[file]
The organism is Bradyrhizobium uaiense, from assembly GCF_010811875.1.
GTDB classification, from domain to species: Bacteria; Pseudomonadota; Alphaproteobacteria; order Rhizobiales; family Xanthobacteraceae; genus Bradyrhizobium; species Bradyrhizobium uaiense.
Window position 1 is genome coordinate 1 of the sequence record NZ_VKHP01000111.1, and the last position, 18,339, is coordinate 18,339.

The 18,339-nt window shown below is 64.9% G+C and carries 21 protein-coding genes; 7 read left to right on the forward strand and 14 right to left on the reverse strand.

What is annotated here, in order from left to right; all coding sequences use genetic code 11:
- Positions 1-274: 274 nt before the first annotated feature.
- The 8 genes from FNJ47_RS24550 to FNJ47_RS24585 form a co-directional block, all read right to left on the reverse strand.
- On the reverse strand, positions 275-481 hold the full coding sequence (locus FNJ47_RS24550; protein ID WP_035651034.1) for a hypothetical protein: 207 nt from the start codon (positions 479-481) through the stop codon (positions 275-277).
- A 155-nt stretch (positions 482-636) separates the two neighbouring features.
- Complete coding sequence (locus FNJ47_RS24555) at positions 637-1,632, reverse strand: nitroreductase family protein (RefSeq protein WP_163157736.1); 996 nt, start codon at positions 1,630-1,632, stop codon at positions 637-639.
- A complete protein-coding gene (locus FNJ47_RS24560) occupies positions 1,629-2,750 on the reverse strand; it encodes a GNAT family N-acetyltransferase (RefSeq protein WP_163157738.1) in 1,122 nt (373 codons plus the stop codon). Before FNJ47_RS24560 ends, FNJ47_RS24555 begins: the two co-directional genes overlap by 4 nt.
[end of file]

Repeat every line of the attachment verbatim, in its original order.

The organism is Bradyrhizobium uaiense, from assembly GCF_010811875.1.
GTDB classification, from domain to species: Bacteria; Pseudomonadota; Alphaproteobacteria; order Rhizobiales; family Xanthobacteraceae; genus Bradyrhizobium; species Bradyrhizobium uaiense.
Window position 1 is genome coordinate 1 of the sequence record NZ_VKHP01000111.1, and the last position, 18,339, is coordinate 18,339.

The 18,339-nt window shown below is 64.9% G+C and carries 21 protein-coding genes; 7 read left to right on the forward strand and 14 right to left on the reverse strand.

What is annotated here, in order from left to right; all coding sequences use genetic code 11:
- Positions 1-274: 274 nt before the first annotated feature.
- The 8 genes from FNJ47_RS24550 to FNJ47_RS24585 form a co-directional block, all read right to left on the reverse strand.
- On the reverse strand, positions 275-481 hold the full coding sequence (locus FNJ47_RS24550; protein ID WP_035651034.1) for a hypothetical protein: 207 nt from the start codon (positions 479-481) through the stop codon (positions 275-277).
- A 155-nt stretch (positions 482-636) separates the two neighbouring features.
- Complete coding sequence (locus FNJ47_RS24555) at positions 637-1,632, reverse strand: nitroreductase family protein (RefSeq protein WP_163157736.1); 996 nt, start codon at positions 1,630-1,632, stop codon at positions 637-639.
- A complete protein-coding gene (locus FNJ47_RS24560) occupies positions 1,629-2,750 on the reverse strand; it encodes a GNAT family N-acetyltransferase (RefSeq protein WP_163157738.1) in 1,122 nt (373 codons plus the stop codon). Before FNJ47_RS24560 ends, FNJ47_RS24555 begins: the two co-directional genes overlap by 4 nt.